Show pop-up windows when launching app/opening website at least 3 times a day. Guaranteed honest feedback!
                                                    • aristofun 13 days ago
                                                      Find Israeli friends or colleagues. They will tell you the brutal truth.

                                                      Any culture where people tend to be direct will do.

                                                      • karaterobot 13 days ago
                                                        Presumably if you are building something for a domain, you know some people who are working in that domain. Don't ask those friends, ask them to recommend their least tactful colleague, the one who knows everything about everything, and can't keep their opinions to themself.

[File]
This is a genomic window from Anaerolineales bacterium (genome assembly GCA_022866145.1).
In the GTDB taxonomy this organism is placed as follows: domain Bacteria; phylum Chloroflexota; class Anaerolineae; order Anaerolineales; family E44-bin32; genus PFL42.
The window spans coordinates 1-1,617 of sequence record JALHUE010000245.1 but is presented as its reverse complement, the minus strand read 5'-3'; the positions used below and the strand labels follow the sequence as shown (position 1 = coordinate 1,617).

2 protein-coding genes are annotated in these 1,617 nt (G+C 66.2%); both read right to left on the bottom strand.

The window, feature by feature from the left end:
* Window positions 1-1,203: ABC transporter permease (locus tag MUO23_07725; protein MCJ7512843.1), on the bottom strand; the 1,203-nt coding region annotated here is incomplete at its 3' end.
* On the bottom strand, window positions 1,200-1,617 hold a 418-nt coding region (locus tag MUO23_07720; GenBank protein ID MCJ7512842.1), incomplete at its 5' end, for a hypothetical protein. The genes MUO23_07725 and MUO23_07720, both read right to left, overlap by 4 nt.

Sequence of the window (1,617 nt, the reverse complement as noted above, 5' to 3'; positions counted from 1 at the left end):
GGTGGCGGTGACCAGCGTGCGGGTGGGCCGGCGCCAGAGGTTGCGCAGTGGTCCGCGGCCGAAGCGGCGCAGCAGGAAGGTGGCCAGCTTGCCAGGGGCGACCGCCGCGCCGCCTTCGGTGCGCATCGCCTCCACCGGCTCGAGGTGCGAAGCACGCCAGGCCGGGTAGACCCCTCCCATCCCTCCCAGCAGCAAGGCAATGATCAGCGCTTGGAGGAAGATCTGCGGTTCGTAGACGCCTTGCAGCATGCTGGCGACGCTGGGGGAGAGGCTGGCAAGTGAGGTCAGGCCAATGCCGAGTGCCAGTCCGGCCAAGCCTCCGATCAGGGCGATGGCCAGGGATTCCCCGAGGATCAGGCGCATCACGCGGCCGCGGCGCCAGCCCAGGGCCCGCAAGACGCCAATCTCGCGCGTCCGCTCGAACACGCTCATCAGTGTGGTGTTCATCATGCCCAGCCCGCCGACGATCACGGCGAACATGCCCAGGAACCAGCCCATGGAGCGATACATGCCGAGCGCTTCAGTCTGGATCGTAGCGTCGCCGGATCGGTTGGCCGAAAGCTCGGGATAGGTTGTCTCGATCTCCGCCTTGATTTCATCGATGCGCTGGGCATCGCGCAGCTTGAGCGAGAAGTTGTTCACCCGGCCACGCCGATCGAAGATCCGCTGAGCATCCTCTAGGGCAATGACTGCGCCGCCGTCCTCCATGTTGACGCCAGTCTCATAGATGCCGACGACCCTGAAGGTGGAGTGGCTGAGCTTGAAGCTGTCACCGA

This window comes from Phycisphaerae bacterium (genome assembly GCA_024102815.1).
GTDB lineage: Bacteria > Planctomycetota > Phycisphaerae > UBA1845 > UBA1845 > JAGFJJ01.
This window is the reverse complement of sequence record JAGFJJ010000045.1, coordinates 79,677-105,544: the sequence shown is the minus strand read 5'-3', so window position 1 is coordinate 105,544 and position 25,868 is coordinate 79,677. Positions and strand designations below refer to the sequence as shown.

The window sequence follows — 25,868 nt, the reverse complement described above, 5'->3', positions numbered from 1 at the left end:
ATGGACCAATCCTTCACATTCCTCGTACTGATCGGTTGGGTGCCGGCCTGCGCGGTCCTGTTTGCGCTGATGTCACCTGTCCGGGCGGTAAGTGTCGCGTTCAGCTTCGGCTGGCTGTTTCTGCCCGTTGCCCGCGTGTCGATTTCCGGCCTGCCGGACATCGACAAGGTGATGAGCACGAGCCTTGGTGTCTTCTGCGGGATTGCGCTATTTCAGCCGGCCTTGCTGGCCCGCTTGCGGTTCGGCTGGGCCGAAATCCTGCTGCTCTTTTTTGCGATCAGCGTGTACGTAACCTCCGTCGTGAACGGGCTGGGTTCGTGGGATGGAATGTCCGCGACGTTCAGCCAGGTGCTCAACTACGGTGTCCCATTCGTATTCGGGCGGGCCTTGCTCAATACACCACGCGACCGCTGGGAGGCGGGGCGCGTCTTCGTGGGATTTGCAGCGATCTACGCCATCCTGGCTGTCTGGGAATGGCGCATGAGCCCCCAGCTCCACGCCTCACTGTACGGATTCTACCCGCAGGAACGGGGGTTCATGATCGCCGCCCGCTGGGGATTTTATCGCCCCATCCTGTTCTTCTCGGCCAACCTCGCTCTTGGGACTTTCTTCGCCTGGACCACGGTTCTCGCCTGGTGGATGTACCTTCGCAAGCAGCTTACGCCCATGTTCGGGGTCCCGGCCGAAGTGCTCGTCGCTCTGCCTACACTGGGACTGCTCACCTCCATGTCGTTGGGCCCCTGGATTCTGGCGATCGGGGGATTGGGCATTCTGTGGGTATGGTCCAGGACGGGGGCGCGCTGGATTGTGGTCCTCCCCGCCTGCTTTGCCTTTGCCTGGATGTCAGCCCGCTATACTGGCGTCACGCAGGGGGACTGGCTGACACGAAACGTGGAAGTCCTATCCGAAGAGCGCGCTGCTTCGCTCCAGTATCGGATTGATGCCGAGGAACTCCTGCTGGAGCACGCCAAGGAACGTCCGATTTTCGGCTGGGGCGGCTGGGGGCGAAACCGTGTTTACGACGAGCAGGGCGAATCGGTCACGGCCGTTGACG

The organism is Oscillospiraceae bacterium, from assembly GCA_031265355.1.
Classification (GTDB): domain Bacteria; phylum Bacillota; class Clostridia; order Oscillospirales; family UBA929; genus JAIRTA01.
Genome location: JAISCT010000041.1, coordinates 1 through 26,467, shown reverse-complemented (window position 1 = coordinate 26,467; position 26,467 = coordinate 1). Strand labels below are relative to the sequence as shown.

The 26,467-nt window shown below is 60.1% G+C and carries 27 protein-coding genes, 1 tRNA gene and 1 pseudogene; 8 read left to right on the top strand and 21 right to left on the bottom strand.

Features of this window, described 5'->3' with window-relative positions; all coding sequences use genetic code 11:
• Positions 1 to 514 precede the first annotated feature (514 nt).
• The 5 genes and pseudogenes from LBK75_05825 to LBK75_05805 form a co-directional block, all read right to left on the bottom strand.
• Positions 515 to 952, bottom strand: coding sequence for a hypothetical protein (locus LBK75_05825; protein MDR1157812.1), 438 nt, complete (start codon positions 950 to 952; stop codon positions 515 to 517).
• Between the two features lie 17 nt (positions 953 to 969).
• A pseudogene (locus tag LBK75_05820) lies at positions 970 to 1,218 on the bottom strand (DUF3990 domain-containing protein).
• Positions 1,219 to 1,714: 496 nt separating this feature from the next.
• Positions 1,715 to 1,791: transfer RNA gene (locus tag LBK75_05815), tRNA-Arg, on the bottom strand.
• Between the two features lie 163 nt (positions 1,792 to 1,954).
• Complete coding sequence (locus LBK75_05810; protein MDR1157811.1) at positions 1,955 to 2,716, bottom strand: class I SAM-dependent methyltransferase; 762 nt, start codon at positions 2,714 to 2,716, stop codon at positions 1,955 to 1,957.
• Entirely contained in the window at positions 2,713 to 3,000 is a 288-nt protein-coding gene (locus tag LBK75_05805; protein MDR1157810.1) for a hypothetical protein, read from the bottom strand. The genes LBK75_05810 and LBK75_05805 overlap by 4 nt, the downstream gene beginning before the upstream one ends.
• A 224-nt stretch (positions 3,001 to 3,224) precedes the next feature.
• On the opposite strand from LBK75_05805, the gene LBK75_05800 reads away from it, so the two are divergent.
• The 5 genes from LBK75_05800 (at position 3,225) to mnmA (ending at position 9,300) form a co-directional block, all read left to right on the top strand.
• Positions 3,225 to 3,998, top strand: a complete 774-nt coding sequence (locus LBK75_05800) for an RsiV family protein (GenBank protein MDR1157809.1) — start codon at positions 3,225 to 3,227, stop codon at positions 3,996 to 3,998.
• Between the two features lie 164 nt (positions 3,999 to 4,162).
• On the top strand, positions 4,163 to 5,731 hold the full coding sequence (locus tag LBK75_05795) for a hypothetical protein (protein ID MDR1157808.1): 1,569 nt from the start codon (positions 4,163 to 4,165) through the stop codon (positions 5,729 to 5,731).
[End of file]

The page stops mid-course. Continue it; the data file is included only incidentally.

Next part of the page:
• NotAnEnemy 13 days ago
                                                          I would ask an UX Researcher to help you out via platforms like Fiverr. This is literally their job.

                                                          Source : I am a UX Researcher :)

                                                          • 2thamoon 13 days ago
                                                            Who also happens to be on Fiverr, seemingly? :)
                                                          • rokhayakebe 13 days ago
                                                            You ask people "Help me save time. I know why this will succeed, tell me why it will fail."
                                                            • andsoitis 14 days ago
                                                              Be curious.

                                                              Never get defensive.

                                                            • whoomp12342 13 days ago
                                                              dont ask for feedback. observe how they use it.
                                                              • FintechRisen 13 days ago